Because of Morgan’s fear of other dogs, we learned that the best time to get him out and exercised was early in the morning when no other dogs were around. Now, it’s part of our everyday routine.  Whether we’re on Cape Cod or in San Francisco or home in Palm Springs we’re out the door before sunrise. So we get to see the morning beauty of Craigville Beach on Cape Cod or dawn at Ocean Beach in San Francisco when no one else is there. Even this morning in Palm Springs, to witness the crimson red glow on the San Jacinto Mountains before the noise of the leaf blowers – What a gift! I wouldn’t have this without Morgan. I have to admit that some mornings I just don’t want to get out of bed at that hour. I resist until I see his sweet face looking up at me with those bright brown eyes and goofy grin.

There’s a lot of discussion about ways to get a dog. Either from a breeder or a rescue group. Morgan has offered me the chance to rescue an animal. He’s my first rescue and I am grateful to him. Morgan has also given me the opportunity to thank the Golden Retriever breed for rescuing me. My way of saying thank you to man and woman’s best friend.

Please share what you are grateful for at this Thanksgiving holiday time.

What I Did On My Summer Vacation

When my Dad moved from Sonoma County down to Palm Springs eleven years ago, he did so with the intention of always leaving during the brutal summer months. The plan was to travel either to San Francisco or to his parents’ Cape Cod house. Since I joined the family we’ve continued this tradition and this year just as the temperature broke into the 100’s we headed north for San Francisco on June 18th.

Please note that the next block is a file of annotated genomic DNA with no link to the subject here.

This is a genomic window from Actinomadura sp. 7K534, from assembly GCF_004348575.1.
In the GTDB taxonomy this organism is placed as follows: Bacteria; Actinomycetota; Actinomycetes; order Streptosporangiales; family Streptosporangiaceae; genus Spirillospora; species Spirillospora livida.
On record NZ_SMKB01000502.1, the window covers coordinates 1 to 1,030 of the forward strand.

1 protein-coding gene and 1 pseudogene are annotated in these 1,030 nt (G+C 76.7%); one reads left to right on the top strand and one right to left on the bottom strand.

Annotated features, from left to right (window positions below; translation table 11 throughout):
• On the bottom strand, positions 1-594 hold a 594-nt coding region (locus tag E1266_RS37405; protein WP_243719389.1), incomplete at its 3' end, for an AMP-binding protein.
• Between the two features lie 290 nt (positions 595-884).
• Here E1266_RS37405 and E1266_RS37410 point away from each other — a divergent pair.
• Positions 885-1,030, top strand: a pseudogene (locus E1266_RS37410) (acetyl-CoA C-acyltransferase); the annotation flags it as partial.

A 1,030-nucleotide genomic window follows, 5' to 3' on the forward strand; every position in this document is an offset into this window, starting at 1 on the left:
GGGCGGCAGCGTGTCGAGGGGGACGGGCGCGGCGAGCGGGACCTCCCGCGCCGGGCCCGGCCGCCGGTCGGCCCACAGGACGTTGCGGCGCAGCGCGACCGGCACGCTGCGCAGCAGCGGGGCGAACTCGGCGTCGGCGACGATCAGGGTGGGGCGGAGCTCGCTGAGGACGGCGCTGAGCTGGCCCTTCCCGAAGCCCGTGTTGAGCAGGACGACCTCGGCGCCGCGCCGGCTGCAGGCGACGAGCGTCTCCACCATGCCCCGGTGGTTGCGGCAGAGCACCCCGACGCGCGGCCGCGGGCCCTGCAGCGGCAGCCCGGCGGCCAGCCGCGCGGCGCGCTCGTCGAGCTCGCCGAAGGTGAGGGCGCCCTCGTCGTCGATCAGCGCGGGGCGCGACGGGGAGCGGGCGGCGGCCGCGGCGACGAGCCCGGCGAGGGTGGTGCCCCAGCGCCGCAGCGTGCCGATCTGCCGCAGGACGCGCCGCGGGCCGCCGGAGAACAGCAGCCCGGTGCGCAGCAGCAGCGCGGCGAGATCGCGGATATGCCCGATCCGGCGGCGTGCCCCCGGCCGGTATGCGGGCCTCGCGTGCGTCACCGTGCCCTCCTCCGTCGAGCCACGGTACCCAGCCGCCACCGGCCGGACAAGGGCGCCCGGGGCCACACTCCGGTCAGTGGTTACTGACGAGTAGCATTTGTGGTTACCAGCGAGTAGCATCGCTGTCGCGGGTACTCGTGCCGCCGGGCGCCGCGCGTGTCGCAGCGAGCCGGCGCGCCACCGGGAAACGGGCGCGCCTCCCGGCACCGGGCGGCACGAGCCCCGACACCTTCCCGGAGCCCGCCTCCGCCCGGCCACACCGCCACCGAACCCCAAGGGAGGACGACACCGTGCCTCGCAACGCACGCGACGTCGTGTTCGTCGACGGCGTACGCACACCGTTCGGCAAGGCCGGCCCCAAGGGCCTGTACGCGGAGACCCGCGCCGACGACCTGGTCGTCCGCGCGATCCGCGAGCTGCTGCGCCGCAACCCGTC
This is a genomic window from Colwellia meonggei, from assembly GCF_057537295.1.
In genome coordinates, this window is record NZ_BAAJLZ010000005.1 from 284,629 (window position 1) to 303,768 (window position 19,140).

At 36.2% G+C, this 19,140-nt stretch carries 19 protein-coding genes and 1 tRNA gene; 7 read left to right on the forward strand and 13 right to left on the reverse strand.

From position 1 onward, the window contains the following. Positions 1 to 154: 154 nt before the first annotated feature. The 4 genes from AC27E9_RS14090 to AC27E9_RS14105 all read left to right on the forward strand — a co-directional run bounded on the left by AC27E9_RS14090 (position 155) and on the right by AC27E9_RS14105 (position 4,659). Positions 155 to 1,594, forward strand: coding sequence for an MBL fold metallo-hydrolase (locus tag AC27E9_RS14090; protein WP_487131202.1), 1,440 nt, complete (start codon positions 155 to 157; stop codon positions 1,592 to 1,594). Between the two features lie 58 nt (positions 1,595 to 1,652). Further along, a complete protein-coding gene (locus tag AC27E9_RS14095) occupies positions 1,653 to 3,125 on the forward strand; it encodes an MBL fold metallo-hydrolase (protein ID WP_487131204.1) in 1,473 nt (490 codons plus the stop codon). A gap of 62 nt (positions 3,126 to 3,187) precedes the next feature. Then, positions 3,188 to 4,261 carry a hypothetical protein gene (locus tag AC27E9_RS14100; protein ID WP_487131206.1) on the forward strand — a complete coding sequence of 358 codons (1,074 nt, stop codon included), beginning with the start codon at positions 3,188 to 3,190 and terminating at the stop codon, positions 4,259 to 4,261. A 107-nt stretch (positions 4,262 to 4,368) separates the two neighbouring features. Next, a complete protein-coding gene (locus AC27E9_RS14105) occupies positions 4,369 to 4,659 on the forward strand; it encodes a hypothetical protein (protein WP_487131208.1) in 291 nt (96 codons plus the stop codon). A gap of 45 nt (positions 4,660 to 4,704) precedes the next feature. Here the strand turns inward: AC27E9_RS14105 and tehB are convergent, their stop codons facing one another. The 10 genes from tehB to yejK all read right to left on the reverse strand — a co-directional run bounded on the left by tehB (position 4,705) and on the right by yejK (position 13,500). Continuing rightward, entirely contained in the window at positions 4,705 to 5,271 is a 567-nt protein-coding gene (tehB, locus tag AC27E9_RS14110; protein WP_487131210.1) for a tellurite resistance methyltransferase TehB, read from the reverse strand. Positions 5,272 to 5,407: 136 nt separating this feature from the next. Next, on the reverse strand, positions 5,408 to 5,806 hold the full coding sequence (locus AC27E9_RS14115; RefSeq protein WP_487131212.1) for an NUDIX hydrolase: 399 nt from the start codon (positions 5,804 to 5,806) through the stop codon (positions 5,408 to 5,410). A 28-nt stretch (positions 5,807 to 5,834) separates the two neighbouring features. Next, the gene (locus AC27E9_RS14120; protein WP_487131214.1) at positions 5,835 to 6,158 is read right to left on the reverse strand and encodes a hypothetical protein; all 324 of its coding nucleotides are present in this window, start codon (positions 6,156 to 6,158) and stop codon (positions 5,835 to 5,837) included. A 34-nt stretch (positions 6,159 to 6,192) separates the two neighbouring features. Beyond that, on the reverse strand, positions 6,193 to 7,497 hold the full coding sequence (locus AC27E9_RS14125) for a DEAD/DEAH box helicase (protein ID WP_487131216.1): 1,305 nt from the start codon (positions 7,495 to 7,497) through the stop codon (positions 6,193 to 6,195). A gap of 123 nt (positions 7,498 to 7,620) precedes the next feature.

Usually on our journey North we stop in Santa Barbara to visit one of my best friends, Skyler the Basenji. But this year, poor Skyler got into a nasty dog fight and it was decided Skyler needed some rest before having a houseguest. I was sad for my friend Skyler and not being able to see him.

But the next day we arrived at our loft a few blocks from the bay. Right away my Dad took me to Crissy Field dog beach and I dove into the water and I felt like I was home. This year we didn’t go to Ocean Beach too often because of the Velella velalla – a small blueish jellyfish-like ocean animal that washed up, covering the entire shoreline. I couldn’t resist scoffing them up and my Dad was worried that I might get sick. I missed the beach but I couldn’t help myself, they were so delicious.

Every day we did something different. Sometimes we went to Golden Gate Park or for a long walk along the waterfront. One night we even went to ATT Park where the Giants play. We were able to sit in the infield and listen to a simulcast of the opera, La Rigattoni, or something like that.

My favorite part about visiting the city is leaving and going to Golden Retriever heaven – the Russian River, where I got to chase the ducks. I’m talkin’ lots of ducks and swim in the river twice a day. I got to meet a new friend, Rocky the Golden puppy. Rocky and I weren’t able to play this year as he’s still too small to horse around with big dogs like me. But boy was he adorable. I can’t wait for us two to play in the river next year. Of course, the highlight of the summer for everyone is my birthday bash on August 16th, when I get lots of cards, toys and treats. (See picture.)

Our two months in the Bay Area went by too fast and before I knew we were packing up and returning to Palm Springs. Usually this means the end of summer vacation. But this year, my Dad and I got on a plane and when we got off there was Nana and Grampy and I knew where we were. We spent a few days at their city house and it was good to see all my cousins, but I knew where I wanted to be and before too long we were swimming every morning at Craigville Beach on Cape Cod. I couldn’t believe my luck.